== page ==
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Too Much Is Not Enough by Andrew Rannells

Too Much Is Not Enough


We love supporting debut authors. Congrats, Andrew Rannells, on your first book!

by Andrew Rannells

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Quick take

From bad auditions to a Broadway debut, a behind-the-scenes look at the life of Girls star Andrew Rannells.


When Andrew Rannells arrived in New York City from Omaha in 1997, he, like many, saw the city as a chance to break free. To start over. To transform the fiercely ambitious but sexually confused teenager he saw in the mirror into the Broadway leading man of his dreams.

In Too Much Is Not Enough, Rannells takes us on the journey of a twentysomething hungry to experience everything: new friends, wild nights, great art, standing ovations. And at the heart of his hunger lies a powerful drive to reconcile the boy he was and the man he might have been with the man he wants to be. As Rannells reveals how he merged these Andrews into the one who made his Broadway debut at 26, he also shares stories from his path to the Great White Way, from horrible auditions and behind-the-curtain romances to the exhilaration of landing his first gig in Hairspray and the heartbreaking death of his father at the height of his ascent. Along the way, Rannells learns that you never really leave your past—or your family—behind; that the most painful, and perversely motivating, jobs are the ones you almost get; and that sometimes the most unforgettable nights are marked not by the hot clubs you danced at, but by the recap over diner food after.

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Too Much Is Not Enough

About Andrew Rannells

(The Honest Version)

This is maybe not going to be what you think it’s going to be.

When I have to provide a bio for a Playbill or a television show announcement or the jacket of the book you’re holding in your hand, I’m always struck by how tidy it looks. Each sentence contains an achievement that I’m proud of, something that for years I had only dreamed could be possible. I’ve worked hard, and I’m happy to say that I have achieved much of what I set out to do when I first moved to New York in 1997. (I mean, I would still like to have a weekly brunch date with Stephen Sondheim, but it’s always good to have goals.)

But my biography is also deceiving. It’s all highs and no lows, with bullet points of good stuff and none of the details of the in-between, and it starts with me starring in my third Broadway show, when I was thirty-two. In reality, my bio should include sentences like:

Prior to being cast in The Book of Mormon, Andrew left his family in Omaha, Nebraska, missed them terribly, and often wondered if he had made the right choice to leave his home.


After starring in Hairspray on Broadway as the third Link Larkin, Andrew faced months of unemployment and thought he would never work again. During that time, he loved to stress eat, spiraled into regularly anxiety attacks, and had to take a job as a temp at Ernst & Young. He still couldn’t tell you what he was supposed to be doing at that job, because he mostly hid in either the men’s bathroom or the break room.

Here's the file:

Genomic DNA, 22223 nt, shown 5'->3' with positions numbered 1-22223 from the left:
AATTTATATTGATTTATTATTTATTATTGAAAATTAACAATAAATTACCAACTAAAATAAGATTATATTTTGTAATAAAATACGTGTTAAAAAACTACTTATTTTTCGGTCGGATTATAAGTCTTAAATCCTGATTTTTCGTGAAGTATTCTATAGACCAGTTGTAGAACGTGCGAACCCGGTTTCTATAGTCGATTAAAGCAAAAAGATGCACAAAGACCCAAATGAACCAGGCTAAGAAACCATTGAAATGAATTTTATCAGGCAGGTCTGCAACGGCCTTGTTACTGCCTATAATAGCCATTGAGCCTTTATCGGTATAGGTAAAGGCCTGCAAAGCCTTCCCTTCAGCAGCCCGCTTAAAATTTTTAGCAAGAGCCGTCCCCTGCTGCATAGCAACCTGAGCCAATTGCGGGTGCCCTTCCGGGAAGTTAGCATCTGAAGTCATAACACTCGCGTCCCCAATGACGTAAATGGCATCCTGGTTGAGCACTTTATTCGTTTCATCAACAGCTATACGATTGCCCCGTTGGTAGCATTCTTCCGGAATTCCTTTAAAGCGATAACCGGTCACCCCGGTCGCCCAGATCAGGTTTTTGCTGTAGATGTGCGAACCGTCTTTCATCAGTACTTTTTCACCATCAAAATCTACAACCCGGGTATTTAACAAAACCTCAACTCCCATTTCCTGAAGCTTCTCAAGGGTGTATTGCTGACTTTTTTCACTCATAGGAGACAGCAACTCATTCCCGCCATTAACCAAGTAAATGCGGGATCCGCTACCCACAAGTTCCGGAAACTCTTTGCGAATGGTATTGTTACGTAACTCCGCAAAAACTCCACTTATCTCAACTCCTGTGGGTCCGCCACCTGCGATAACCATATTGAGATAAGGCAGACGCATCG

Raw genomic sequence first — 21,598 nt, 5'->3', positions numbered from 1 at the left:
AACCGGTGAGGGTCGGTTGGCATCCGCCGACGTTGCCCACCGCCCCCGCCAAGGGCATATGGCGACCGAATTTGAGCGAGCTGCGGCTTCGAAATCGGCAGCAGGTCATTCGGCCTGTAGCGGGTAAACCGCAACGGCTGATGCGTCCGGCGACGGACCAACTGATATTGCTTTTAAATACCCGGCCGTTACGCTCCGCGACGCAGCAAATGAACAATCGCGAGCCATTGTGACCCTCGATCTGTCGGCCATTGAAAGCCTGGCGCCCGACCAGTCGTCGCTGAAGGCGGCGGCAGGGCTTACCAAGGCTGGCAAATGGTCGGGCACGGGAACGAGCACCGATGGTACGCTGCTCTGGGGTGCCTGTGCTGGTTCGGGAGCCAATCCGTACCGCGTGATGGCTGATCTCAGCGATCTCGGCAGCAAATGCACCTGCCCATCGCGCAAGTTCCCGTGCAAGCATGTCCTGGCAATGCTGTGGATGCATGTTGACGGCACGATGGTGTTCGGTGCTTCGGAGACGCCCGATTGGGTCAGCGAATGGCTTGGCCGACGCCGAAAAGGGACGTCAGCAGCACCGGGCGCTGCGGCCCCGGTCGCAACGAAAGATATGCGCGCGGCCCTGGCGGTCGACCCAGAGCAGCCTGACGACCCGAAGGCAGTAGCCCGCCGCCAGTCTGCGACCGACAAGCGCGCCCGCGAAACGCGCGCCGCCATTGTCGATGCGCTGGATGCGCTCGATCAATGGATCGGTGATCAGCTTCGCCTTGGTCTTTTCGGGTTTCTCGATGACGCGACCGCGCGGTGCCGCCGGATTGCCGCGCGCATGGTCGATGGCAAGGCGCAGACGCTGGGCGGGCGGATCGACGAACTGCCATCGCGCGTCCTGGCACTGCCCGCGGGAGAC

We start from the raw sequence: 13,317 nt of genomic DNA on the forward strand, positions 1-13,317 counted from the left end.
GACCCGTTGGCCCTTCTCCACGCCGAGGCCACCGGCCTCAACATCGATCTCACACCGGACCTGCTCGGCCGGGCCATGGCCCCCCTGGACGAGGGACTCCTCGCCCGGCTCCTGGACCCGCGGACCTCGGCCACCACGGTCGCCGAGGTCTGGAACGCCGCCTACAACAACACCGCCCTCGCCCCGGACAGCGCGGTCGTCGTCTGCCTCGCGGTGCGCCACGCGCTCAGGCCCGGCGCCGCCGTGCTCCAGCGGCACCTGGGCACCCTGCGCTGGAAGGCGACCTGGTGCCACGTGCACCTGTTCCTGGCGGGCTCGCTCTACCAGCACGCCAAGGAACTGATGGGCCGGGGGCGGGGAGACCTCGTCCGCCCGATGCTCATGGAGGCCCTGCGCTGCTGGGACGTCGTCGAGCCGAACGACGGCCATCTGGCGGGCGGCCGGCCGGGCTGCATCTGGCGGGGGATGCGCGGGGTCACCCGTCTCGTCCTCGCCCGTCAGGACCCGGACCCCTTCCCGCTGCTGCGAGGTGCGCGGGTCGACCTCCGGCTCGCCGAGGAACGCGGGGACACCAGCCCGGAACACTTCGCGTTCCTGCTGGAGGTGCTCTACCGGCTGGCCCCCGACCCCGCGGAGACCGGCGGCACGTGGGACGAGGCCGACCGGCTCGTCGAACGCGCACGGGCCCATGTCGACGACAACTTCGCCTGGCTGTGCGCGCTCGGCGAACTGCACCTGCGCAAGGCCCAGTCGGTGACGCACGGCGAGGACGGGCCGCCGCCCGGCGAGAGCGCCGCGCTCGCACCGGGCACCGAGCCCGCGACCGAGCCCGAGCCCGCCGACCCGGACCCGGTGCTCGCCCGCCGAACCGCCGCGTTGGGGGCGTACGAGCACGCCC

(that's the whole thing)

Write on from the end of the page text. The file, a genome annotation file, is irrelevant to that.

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Why I love it

I’m fairly convinced that I’m actually soulmates with Andrew Rannells. There’s the fact that we both moved to New York City from the Midwest to follow our dreams: me from the Chicago suburbs to be a writer, and he from Omaha to be a Broadway star. We also spent much of our twenties broke, wandering downtown Manhattan, and kissing all the wrong boys. I mean, I think that makes us soulmates, right?

While most celebrity memoirs are roundups of notable career highlights, in Too Much is Not Enough, the Girls and Book of Mormon star never actually talks about his time on Girls or Book of Mormon. Instead, this book is his pre-stardom take on all the things that got him to where he is now, from his complicated relationship with his dad, to being a Catholic altar boy, to navigating the off-off-off-Broadway theater scene. (Rannells’s hot tip: “If you walk into a theater and there is free wine, consider it a preemptive apology, or at least a distraction. And always drink it.”)

Rannells is sweet, hysterical, and smart, but you already knew that. Reading his memoir is worth it because he nails what it feels like when you're navigating that nagging twenty-something question: “Am I good enough?” Spoiler alert: You are, he was, and you know what? You might even find that Rannells is your soulmate, too. Don’t worry, I’m willing to share.

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Member ratings (363)

  • Anissa P.

    Allston, MA

    The 2011 Tony Awards were my first Tony’s & that’s when I saw AR for the first time. I re-fell in love with him while reading this. As an actor, his raw story was everything I needed to read. Loved.

  • Alexis B.

    Syracuse, NY

    As a former theater kid, and a forever theater kid at heart, I loved reading about Andrew’s journey onto the Broadway stage! And as a twenty-something following my own path, his journey was inspiring!

  • Marjorie L.

    Grand Prairie, TX

    Andrew Rannells is a dynamic presence, whether on stage or on page. Somehow he managed to make me laugh, cry, then laugh again within the span of three chapters. Loved this, and have a renewed of him!

  • Mikey G.

    Jamestown, NY

    Such a fun and fast read. Andrew really knows how to use humor during some dark times. A great memoir full of wisdom, especially for the gay community. A page-turner, laughing from start to finish.

  • Stephanie F.

    Warrington, PA

    I LOVE Andrew Rannells and I was thrilled when I found he wrote a book. It’s fabulous and laugh out loud funny. It’s a must read. Only down side: it’s too short and I wanted more stories!

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